The Investment Association has called for the implementation of the Markets in Financial Instruments Regulation (Mifir) to be delayed as it says the trading rules around bonds will make them harder to buy and sell.
The industry body says the proposed rules on trading and bond liquidity will have a detrimental affect on investors, leading to worsened liquidity, higher trading costs and higher borrowing costs.
The Investment Association has called for a 30-day public consultation and a delay of the implementation of the Mifir rules, from January 2017 to January 2018 to “give sufficient time for market infrastructure to develop”.
The current Regulatory Technical Standards included in Mifir will mean that investors have to notify the markets ahead of buying or selling any bonds, trading less than once a day.
“Such frequencies are at odds with the liquidity threshold test contained in Mifir itself, which calls for the existence of ’ready and willing buyers on a continuous basis’,” says the IA.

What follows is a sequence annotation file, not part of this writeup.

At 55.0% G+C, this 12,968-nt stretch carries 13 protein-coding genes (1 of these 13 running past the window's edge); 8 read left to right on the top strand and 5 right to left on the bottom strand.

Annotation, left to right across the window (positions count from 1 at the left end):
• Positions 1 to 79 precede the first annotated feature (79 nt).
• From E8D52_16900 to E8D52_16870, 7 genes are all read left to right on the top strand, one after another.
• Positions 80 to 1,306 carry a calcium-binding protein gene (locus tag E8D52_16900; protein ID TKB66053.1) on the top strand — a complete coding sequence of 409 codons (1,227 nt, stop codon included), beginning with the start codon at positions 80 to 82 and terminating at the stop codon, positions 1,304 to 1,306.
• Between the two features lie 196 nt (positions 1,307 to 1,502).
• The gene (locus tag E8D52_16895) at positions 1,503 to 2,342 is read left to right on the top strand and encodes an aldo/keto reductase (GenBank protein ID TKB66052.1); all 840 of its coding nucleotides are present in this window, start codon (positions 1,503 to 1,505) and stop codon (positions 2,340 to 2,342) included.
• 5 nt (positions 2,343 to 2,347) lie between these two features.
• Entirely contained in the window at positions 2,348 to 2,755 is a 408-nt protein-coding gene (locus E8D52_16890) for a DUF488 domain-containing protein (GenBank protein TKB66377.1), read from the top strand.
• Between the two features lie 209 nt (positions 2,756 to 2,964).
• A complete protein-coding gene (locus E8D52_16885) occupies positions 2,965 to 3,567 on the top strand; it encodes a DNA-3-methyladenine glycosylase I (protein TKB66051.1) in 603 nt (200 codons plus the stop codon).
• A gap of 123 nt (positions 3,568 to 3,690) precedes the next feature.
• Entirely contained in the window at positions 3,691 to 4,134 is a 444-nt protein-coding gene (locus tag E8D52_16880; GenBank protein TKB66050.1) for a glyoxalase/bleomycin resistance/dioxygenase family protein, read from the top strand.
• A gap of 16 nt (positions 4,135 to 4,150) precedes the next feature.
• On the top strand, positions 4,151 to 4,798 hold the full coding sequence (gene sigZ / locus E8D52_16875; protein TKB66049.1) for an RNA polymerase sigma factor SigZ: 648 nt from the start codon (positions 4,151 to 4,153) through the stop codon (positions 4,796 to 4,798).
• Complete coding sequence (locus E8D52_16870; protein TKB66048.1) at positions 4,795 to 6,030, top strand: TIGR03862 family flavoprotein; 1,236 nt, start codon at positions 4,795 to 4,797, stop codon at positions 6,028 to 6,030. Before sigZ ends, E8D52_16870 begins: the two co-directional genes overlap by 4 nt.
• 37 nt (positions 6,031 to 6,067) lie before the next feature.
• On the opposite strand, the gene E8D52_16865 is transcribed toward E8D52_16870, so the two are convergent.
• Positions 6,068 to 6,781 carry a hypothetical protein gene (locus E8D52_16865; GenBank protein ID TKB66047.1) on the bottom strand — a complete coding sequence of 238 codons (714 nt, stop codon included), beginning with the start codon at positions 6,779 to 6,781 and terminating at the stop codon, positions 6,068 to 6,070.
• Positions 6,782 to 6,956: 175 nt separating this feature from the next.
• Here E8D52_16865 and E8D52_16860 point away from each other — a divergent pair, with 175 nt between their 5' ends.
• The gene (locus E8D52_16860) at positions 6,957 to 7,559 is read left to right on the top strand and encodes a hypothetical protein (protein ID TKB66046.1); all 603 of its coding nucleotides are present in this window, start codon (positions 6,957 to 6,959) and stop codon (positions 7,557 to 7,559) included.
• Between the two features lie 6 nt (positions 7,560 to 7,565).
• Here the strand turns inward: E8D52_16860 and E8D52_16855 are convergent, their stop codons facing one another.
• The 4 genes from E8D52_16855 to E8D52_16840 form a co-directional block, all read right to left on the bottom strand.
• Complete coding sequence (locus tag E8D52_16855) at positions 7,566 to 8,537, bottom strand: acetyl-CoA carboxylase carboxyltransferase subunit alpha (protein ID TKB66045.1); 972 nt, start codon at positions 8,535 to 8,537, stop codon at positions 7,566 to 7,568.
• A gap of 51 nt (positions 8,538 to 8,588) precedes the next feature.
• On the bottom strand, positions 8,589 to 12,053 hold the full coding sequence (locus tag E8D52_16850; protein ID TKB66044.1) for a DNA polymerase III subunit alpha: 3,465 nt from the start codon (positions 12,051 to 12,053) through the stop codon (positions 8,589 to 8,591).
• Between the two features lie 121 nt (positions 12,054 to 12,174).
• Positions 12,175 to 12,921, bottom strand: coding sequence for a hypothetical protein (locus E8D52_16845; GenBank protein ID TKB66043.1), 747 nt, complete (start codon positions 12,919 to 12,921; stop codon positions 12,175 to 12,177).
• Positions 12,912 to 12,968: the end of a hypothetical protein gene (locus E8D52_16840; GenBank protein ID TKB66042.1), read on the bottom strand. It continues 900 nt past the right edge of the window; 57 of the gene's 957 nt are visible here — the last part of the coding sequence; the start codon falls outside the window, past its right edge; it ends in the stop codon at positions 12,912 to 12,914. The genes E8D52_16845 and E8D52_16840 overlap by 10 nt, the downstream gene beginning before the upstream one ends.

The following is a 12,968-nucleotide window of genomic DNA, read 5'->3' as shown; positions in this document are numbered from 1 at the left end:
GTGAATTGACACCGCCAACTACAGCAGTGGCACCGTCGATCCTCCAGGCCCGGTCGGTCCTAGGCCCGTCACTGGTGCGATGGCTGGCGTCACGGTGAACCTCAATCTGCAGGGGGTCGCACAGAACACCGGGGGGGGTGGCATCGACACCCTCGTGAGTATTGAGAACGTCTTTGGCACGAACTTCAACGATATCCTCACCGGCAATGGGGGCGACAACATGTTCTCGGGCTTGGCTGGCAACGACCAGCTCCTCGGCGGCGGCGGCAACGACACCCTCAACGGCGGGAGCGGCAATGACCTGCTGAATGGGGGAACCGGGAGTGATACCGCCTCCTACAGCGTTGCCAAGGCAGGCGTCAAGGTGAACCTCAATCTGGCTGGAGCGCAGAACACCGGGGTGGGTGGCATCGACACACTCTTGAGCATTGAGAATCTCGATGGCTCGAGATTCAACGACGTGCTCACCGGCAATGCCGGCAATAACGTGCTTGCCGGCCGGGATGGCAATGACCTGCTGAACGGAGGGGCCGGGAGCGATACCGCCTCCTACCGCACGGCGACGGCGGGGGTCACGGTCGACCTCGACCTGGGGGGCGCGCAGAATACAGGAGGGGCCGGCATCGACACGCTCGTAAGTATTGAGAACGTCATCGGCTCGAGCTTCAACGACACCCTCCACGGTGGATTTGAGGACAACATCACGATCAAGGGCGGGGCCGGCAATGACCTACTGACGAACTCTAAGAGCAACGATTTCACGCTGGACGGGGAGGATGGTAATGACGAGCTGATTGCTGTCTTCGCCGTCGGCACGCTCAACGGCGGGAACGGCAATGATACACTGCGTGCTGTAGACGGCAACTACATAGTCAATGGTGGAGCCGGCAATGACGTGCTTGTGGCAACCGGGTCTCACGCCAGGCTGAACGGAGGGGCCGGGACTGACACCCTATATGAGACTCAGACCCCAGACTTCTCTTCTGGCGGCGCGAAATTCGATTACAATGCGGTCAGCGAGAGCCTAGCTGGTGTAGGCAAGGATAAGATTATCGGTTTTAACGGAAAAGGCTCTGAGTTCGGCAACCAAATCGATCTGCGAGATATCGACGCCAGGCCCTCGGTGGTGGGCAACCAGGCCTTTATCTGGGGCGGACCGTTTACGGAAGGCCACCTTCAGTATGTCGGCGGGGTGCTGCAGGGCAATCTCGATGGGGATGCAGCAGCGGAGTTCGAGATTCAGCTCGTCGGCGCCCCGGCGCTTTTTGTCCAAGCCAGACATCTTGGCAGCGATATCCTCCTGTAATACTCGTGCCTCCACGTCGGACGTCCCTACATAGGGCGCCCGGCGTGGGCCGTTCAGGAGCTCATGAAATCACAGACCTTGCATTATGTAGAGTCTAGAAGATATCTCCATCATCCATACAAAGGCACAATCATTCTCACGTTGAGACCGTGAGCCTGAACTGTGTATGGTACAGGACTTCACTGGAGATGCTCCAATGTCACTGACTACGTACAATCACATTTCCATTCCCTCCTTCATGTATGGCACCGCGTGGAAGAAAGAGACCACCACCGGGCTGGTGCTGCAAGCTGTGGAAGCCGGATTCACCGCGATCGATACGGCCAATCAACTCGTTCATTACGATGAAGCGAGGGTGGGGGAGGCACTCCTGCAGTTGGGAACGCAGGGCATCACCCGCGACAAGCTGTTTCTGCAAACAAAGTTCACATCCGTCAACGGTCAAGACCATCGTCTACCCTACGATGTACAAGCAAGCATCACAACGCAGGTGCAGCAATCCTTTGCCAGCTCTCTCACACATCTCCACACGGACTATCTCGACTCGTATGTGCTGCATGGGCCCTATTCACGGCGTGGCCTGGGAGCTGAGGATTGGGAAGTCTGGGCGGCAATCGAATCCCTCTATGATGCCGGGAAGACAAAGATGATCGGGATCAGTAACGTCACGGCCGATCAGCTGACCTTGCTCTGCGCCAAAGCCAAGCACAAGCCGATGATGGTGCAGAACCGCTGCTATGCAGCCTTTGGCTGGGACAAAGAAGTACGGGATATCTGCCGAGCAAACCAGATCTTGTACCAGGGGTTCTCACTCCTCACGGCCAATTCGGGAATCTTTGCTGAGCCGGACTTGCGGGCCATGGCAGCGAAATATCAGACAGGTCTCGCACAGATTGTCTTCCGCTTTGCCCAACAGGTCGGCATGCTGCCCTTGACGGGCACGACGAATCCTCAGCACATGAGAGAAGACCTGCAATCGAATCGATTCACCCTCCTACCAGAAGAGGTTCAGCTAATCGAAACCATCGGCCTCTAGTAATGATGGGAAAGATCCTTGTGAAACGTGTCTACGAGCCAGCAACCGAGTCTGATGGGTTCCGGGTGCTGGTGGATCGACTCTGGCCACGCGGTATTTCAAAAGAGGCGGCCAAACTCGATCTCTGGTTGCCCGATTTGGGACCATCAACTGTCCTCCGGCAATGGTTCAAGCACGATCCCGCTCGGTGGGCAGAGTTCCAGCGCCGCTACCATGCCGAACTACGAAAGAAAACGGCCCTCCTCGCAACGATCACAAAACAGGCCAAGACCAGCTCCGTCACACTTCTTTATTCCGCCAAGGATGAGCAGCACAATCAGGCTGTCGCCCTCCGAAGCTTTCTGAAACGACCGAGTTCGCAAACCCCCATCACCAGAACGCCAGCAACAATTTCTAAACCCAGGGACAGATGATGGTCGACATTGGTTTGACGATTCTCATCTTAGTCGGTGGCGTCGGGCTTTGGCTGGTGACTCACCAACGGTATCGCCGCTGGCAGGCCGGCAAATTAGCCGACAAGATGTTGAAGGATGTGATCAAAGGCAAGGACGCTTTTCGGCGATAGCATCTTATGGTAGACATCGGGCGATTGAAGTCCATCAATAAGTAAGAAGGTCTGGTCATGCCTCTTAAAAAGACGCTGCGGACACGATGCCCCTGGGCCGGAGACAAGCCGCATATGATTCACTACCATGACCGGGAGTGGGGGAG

“We also believe it should be easier for transactions in individual bonds to qualify for waivers from the transparency rules, to allow smaller trades to take place without the risk of price disruption.”
The Regulatory Technical Standards are set to be finalised by EU member states next month, while proposals on the details of the Mifir regulation are expected “imminently”, says the IA.
Investment Association chief executive Daniel Godfrey has already questioned the way bond liquidity will be calculated under the new Mifir rules, calling for a rethink.
The ’instrument by instrument’ approach proposed by EU regulators, which continually measures bond liquidity on an individual basis, is “deeply flawed”, says Godfrey. The approach will only measure an instrument’s liquidity on a monthly or quarterly basis, rather than daily, which the Investment Association says is “impractical”and “deceptive”.
Instead, the Investment Association proposes the Class of Financial Instruments Approach Plus (COFIA+) which categorises bonds into different groups and then uses their size to determine liquidity.
“It is simple for regulators to implement and for investment managers to understand. It is also predictable for sovereign and corporate issuers of debt and provides the stability required for investment managers to make decisions on behalf of their clients,” says Godfrey.
“Getting the right method of determining liquidity in Europe’s bond markets is vitally important. Success not only facilitates investment managers’ transactions in these markets, but also speed and costs for governments and companies when issuing debt.”